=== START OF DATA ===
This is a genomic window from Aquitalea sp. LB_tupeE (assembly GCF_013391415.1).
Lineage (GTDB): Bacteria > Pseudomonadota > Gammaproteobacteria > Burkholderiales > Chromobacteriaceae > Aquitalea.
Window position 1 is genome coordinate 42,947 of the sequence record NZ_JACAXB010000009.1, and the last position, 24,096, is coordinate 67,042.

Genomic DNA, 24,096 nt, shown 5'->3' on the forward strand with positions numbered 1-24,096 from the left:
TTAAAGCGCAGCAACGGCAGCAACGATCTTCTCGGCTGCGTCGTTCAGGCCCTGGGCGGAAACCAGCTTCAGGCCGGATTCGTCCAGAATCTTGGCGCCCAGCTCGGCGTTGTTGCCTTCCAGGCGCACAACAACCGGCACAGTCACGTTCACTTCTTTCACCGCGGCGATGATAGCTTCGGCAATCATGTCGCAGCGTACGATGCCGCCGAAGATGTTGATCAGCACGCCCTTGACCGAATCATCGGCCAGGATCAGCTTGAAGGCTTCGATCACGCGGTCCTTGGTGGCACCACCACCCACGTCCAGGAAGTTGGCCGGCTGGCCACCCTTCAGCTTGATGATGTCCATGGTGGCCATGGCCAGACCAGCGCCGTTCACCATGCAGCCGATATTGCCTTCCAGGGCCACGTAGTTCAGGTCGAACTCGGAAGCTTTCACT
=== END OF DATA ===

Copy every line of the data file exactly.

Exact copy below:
This is a genomic window from Aquitalea sp. LB_tupeE (assembly GCF_013391415.1).
Lineage (GTDB): Bacteria > Pseudomonadota > Gammaproteobacteria > Burkholderiales > Chromobacteriaceae > Aquitalea.
Window position 1 is genome coordinate 42,947 of the sequence record NZ_JACAXB010000009.1, and the last position, 24,096, is coordinate 67,042.

Genomic DNA, 24,096 nt, shown 5'->3' on the forward strand with positions numbered 1-24,096 from the left:
TTAAAGCGCAGCAACGGCAGCAACGATCTTCTCGGCTGCGTCGTTCAGGCCCTGGGCGGAAACCAGCTTCAGGCCGGATTCGTCCAGAATCTTGGCGCCCAGCTCGGCGTTGTTGCCTTCCAGGCGCACAACAACCGGCACAGTCACGTTCACTTCTTTCACCGCGGCGATGATAGCTTCGGCAATCATGTCGCAGCGTACGATGCCGCCGAAGATGTTGATCAGCACGCCCTTGACCGAATCATCGGCCAGGATCAGCTTGAAGGCTTCGATCACGCGGTCCTTGGTGGCACCACCACCCACGTCCAGGAAGTTGGCCGGCTGGCCACCCTTCAGCTTGATGATGTCCATGGTGGCCATGGCCAGACCAGCGCCGTTCACCATGCAGCCGATATTGCCTTCCAGGGCCACGTAGTTCAGGTCGAACTCGGAAGCTTTCACT